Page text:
A digital comparator 73 numerically decides the level value in response to the latch results D3 and D4 which, out of the entire four latch results D1 to D4, correspond to the two minute sub-areas distant from the sync pattern. The digital comparator 73 raises the logic value of the comparison result H2 in case the latch result D3 near the sync pattern out of the two latch results D3 and D4 has a greater value.

In accordance with the comparison result H2, a data selector 74 selectively outputs the latch result of a greater value out of the latch results D3 and D4 inputted to the digital comparator 73. In case the logic value of the comparison result H2 is high, the latch result D3 near the sync pattern is outputted. Meanwhile, in case the logic value of the comparison result H2 is low, the latch result D4 distant from the sync pattern is outputted.

A digital comparator 75 numerically decides the level value in response to the output data of the data selectors 72 and 74. The digital comparator 75 raises the logic value of the comparison result H3 in case the output data of the data selector 72, which corresponds to the latch result near the sync pattern, has a greater value in the output data of the data selectors 72 and 74.

On the basis of the three comparison results H1 to H3 thus obtained, a decision circuit 76 decodes the 2-bit data (b1, b0) from the detection result and then delivers its decoded output. More specifically, when the third comparison result H3 is logic 1, the maximum latch result D1 or D2 is indicated by the first comparison result H1. Therefore, in case the first comparison result H1 is logic 1, the circuit 76 judges that a pattern of logic 1000 is assigned to the four minute sub-areas, and delivers the output data (b1, b0) of logic 00. In case the first comparison result H1 is logic 0, the circuit 76 judges that a pattern of logic 0100 is assigned to the four minute sub-areas, and delivers the output data (b1, b0) of logic 01.

Meanwhile, when the third comparison result H3 is logic 0, the maximum latch result D3 or D4 is indicated by the second comparison result H2. Therefore, in case the second comparison result H2 is logic 1, the circuit 76 judges that a pattern of logic 0010 is assigned to the four minute sub-areas, and delivers the output data (b1, b0) of logic 10. And in case the second comparison result H2 is logic 0, the circuit 76 judges that a pattern of logic 0001 is assigned to the four minute sub-areas, and delivers the output data (b1, b0) of logic 11. Such relationship mentioned above can be expressed as follows.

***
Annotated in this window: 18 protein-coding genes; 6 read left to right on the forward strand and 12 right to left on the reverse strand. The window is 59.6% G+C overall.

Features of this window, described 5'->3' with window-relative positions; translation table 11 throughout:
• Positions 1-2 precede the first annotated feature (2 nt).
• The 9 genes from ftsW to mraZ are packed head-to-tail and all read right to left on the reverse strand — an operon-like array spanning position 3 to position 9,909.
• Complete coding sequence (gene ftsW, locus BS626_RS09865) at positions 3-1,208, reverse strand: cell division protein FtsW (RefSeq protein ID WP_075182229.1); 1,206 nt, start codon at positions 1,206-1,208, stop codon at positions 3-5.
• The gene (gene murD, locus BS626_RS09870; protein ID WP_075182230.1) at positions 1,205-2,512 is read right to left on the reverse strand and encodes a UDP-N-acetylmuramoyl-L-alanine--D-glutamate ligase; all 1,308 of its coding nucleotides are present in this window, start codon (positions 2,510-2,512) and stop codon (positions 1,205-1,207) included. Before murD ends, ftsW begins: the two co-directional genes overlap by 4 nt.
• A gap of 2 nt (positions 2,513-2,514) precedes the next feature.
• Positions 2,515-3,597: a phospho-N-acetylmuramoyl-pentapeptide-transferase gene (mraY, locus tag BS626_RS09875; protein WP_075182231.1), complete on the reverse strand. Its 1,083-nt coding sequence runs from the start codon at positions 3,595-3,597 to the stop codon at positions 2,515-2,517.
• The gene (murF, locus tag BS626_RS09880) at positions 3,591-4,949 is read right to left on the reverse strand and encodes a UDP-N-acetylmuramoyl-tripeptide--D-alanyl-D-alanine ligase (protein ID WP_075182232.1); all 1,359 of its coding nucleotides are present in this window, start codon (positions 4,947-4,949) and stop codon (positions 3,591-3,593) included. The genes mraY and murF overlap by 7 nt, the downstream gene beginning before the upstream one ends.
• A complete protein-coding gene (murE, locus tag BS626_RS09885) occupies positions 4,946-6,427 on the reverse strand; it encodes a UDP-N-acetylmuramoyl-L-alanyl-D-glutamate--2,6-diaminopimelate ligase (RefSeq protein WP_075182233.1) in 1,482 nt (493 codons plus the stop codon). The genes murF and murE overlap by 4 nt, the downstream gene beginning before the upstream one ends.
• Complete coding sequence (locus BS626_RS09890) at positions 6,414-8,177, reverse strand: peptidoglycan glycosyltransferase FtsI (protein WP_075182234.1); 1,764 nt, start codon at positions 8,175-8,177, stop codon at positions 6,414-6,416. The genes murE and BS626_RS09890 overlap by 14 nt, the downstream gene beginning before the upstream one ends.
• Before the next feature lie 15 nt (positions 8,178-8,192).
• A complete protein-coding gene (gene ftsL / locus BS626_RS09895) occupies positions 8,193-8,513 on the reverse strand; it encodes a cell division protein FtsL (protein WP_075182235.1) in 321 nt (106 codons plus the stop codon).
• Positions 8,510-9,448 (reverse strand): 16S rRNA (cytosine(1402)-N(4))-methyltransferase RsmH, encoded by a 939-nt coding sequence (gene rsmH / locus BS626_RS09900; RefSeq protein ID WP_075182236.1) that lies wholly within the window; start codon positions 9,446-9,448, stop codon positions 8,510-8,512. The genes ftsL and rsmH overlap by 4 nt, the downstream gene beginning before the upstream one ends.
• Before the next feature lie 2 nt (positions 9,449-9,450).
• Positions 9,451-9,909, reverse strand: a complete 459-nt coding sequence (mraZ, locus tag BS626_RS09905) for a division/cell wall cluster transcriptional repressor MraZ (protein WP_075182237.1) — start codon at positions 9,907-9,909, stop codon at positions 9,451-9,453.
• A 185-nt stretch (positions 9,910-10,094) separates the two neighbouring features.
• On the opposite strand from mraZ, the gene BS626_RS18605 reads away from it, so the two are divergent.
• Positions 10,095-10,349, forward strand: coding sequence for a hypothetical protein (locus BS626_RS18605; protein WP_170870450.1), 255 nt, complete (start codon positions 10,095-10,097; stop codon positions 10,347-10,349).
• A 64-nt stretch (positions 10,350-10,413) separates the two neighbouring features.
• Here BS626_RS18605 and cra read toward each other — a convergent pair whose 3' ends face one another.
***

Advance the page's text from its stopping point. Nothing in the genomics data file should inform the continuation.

When H 1=1, H 2=*, H 3=1: b 0=0, b 1=0

When H 1=0, H 2=*, H 3=1: b 0=1, b 1=0

When H 1=*, H 2=1, H 3=0: b 0=0, b 1=1

When H 1=*, H 2=0, H 3=0: b 0=1, b 1=1  (1)

(2) Operation of Embodiment

In the structure described above, the mini disk 2 (FIG. 2) is manufactured by first exposing a disk master 8 by means of a cutting machine 7, then producing a mother disk 12 through execution of a development step 9 and a plating step 10, and mass-producing disk substrates 14 by the use of a stamper made from the mother disk 12. Further a magneto-optical recording film and a protective film are formed on each disk substrate 14 and, after copyright protective information ED is recorded like a bar code by the bar code writer 18, the disk substrate 14 is shipped.

In the bar code writer 18, the mini disk 2 (FIG. 3) is so processed that an error correcting code is attached by the ECC circuit 27 to the copyright protective information ED outputted from the signal source 16, then a predetermined modulated signal PM is generated by the 4-1 modulator 28, and a laser beam L1 emitted from the laser beam source 24 is irradiated after being raised intermittently in accordance with the modulated signal PM. Consequently, on the mini disk 2, the copyright protective information ED is recorded as local and unreversible changes of the information recording film in a predetermined inner area ARED by unreversible changes of the reflective film or by partial removal of the reflective film. That is, the copyright protective information is recorded on the mini disk 2 by repetition of the local regions which cause, as compared with pits or marks, greater changes on the result of the received light in the reproducing mode. Since the objective lens 26 for condensing the laser beam L1 consists of a cylindrical lens, the laser beam L1 is irradiated in a radially narrow and long shape, whereby the copyright protective information ED is recorded like a bar code.

On the mini disk 2 (FIG. 1), the area ARED for recording the copyright protective information ED is divided substantially at a pitch of 50 μm in the circumferential direction to thereby define minute sub-areas. And with regard to three of entire 12 continuous minute sub-areas, local changes of the information recording plane are formed in the header by a pattern which is not generated in recording the succeeding copyright protective information ED and error correcting code.